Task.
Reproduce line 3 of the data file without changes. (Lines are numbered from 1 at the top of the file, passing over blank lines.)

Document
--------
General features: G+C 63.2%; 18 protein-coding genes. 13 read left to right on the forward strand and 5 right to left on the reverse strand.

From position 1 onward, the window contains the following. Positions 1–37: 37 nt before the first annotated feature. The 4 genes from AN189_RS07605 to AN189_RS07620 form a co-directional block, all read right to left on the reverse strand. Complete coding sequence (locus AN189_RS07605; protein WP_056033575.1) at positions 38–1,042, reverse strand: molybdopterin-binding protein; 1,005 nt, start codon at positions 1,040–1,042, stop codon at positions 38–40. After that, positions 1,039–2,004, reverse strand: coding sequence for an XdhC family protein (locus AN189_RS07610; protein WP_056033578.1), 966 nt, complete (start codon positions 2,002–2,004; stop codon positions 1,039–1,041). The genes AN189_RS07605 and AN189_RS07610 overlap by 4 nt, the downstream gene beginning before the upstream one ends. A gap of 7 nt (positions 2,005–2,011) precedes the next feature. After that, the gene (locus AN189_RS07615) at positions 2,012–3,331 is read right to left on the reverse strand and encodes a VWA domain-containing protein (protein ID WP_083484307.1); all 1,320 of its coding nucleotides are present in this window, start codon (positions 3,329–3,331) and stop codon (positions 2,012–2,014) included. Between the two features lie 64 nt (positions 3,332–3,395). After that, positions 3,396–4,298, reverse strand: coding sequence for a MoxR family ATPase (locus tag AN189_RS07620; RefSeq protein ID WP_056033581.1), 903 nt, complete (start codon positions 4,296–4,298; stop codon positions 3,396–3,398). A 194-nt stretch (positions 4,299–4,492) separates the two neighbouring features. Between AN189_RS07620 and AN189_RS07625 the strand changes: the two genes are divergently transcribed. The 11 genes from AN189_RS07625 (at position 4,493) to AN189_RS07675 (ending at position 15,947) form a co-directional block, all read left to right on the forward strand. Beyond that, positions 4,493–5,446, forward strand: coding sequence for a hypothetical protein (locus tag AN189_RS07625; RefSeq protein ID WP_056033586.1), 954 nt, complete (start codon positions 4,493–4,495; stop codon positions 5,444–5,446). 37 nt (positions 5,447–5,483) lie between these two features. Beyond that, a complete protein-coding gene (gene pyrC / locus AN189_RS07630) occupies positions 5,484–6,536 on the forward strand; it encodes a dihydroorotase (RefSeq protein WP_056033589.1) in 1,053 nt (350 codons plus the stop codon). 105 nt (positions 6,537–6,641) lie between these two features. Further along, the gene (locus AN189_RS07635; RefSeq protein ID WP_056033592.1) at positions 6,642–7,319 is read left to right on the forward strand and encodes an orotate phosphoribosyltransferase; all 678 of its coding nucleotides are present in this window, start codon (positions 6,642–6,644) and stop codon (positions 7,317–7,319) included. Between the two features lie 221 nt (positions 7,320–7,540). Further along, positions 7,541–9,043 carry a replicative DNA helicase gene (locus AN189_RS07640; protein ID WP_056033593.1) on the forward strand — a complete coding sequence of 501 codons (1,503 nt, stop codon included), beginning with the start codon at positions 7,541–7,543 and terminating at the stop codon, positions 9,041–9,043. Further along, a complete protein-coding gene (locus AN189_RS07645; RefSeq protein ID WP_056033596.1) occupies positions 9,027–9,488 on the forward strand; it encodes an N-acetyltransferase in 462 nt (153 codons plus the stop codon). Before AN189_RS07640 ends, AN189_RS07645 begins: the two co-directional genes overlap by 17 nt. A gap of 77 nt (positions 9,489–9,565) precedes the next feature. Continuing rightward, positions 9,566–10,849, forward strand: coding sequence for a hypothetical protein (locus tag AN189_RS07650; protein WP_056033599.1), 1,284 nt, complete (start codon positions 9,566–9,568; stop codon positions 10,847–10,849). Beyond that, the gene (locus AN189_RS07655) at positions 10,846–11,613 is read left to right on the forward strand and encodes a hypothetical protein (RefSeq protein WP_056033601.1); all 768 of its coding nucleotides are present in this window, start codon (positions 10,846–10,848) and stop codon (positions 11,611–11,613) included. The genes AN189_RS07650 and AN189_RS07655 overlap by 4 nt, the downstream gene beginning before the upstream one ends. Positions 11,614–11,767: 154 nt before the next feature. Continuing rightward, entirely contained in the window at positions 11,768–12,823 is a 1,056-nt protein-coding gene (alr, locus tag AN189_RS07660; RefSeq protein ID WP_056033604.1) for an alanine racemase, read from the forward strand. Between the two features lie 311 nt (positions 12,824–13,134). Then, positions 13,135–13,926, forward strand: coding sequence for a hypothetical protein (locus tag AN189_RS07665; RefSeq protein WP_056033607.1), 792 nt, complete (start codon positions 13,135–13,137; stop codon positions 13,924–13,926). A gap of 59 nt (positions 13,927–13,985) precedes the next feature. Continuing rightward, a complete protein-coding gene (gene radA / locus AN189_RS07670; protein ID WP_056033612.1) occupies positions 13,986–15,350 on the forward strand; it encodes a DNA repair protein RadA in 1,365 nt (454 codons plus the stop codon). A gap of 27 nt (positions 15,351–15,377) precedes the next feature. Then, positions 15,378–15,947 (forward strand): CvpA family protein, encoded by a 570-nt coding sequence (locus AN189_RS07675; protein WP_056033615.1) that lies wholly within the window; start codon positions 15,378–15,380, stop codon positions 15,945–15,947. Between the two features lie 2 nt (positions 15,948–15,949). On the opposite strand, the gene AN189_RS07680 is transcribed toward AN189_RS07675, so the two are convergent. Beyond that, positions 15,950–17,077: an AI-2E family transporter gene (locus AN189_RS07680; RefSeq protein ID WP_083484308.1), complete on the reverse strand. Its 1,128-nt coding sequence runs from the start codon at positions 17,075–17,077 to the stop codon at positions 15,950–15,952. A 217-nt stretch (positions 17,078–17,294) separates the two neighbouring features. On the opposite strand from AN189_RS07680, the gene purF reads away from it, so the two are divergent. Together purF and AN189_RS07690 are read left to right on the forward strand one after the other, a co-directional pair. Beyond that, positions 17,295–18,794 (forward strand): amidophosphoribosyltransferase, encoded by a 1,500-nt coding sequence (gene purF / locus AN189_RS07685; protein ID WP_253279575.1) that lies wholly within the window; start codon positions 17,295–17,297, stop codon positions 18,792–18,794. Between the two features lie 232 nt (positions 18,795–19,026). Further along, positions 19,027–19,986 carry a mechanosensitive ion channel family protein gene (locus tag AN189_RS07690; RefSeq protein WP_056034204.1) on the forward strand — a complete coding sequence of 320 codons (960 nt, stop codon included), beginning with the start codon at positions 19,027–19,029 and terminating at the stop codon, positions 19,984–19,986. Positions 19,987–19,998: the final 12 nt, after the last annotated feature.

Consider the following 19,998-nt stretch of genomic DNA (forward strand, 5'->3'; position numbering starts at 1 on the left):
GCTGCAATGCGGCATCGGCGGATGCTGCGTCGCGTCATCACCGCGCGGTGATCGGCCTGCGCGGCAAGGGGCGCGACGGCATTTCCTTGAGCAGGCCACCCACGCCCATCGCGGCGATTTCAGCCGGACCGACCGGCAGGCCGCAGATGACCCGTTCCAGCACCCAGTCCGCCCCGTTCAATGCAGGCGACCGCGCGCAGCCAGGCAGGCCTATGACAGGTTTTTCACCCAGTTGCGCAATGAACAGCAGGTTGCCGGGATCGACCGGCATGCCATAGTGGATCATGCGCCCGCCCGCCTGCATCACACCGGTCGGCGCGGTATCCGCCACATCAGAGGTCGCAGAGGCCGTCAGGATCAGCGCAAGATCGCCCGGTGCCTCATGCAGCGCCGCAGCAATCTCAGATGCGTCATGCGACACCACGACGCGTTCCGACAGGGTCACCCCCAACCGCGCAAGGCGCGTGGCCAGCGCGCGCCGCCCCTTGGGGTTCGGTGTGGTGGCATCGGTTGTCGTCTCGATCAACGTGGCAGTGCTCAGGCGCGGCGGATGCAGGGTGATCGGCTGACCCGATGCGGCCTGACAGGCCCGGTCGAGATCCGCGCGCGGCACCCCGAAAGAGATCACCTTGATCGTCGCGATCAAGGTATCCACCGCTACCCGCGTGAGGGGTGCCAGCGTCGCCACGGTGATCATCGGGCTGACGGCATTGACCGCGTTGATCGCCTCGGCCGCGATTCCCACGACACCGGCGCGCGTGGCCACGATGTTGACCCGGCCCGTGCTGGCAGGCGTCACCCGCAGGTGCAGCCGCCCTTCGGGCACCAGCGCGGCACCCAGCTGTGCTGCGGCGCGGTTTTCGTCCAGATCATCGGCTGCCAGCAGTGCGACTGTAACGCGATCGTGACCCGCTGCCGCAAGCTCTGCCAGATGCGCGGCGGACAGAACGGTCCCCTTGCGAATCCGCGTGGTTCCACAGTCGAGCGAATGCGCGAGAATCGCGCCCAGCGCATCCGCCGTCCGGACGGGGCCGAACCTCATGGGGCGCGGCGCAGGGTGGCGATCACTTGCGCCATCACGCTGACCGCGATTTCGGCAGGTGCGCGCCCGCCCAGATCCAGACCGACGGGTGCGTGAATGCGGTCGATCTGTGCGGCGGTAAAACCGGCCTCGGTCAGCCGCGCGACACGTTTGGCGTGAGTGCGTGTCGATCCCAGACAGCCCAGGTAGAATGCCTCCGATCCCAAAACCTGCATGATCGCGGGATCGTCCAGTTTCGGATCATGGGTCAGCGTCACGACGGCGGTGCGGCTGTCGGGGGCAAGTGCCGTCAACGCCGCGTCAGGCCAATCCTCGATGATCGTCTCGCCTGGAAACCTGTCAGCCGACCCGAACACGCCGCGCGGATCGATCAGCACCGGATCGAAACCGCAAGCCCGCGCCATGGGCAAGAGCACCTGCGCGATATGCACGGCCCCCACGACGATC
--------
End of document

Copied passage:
Consider the following 19,998-nt stretch of genomic DNA (forward strand, 5'->3'; position numbering starts at 1 on the left):